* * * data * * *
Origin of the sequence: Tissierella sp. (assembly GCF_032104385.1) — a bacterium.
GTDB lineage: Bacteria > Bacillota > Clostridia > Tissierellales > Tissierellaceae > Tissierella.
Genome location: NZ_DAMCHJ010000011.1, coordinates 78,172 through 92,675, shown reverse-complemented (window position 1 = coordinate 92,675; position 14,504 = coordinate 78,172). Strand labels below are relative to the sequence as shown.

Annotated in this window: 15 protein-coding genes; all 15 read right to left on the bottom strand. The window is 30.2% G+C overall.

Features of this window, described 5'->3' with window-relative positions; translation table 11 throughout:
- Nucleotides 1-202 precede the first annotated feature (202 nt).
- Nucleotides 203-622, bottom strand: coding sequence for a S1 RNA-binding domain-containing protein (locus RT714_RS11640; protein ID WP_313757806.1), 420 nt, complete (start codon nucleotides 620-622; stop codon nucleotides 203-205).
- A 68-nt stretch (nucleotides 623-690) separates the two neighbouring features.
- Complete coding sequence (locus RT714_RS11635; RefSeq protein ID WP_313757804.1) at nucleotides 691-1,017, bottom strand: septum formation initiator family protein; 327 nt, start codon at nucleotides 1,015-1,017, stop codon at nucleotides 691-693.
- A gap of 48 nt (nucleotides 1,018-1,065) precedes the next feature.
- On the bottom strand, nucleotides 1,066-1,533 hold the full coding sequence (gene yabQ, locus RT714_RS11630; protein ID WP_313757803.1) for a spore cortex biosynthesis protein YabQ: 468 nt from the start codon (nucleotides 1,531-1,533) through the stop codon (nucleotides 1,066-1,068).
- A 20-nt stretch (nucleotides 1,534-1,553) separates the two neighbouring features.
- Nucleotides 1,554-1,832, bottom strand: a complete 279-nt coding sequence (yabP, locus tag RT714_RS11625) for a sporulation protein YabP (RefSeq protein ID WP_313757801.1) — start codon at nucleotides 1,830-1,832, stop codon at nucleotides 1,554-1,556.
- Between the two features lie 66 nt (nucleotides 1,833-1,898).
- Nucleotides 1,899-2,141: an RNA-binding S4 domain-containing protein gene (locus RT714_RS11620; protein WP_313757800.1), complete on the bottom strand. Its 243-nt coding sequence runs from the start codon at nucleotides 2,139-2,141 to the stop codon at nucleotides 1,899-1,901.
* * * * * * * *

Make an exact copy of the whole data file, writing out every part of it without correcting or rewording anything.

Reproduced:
Origin of the sequence: Tissierella sp. (assembly GCF_032104385.1) — a bacterium.
GTDB lineage: Bacteria > Bacillota > Clostridia > Tissierellales > Tissierellaceae > Tissierella.
Genome location: NZ_DAMCHJ010000011.1, coordinates 78,172 through 92,675, shown reverse-complemented (window position 1 = coordinate 92,675; position 14,504 = coordinate 78,172). Strand labels below are relative to the sequence as shown.

Annotated in this window: 15 protein-coding genes; all 15 read right to left on the bottom strand. The window is 30.2% G+C overall.

Features of this window, described 5'->3' with window-relative positions; translation table 11 throughout:
- Nucleotides 1-202 precede the first annotated feature (202 nt).
- Nucleotides 203-622, bottom strand: coding sequence for a S1 RNA-binding domain-containing protein (locus RT714_RS11640; protein ID WP_313757806.1), 420 nt, complete (start codon nucleotides 620-622; stop codon nucleotides 203-205).
- A 68-nt stretch (nucleotides 623-690) separates the two neighbouring features.
- Complete coding sequence (locus RT714_RS11635; RefSeq protein ID WP_313757804.1) at nucleotides 691-1,017, bottom strand: septum formation initiator family protein; 327 nt, start codon at nucleotides 1,015-1,017, stop codon at nucleotides 691-693.
- A gap of 48 nt (nucleotides 1,018-1,065) precedes the next feature.
- On the bottom strand, nucleotides 1,066-1,533 hold the full coding sequence (gene yabQ, locus RT714_RS11630; protein ID WP_313757803.1) for a spore cortex biosynthesis protein YabQ: 468 nt from the start codon (nucleotides 1,531-1,533) through the stop codon (nucleotides 1,066-1,068).
- A 20-nt stretch (nucleotides 1,534-1,553) separates the two neighbouring features.
- Nucleotides 1,554-1,832, bottom strand: a complete 279-nt coding sequence (yabP, locus tag RT714_RS11625) for a sporulation protein YabP (RefSeq protein ID WP_313757801.1) — start codon at nucleotides 1,830-1,832, stop codon at nucleotides 1,554-1,556.
- Between the two features lie 66 nt (nucleotides 1,833-1,898).
- Nucleotides 1,899-2,141: an RNA-binding S4 domain-containing protein gene (locus RT714_RS11620; protein WP_313757800.1), complete on the bottom strand. Its 243-nt coding sequence runs from the start codon at nucleotides 2,139-2,141 to the stop codon at nucleotides 1,899-1,901.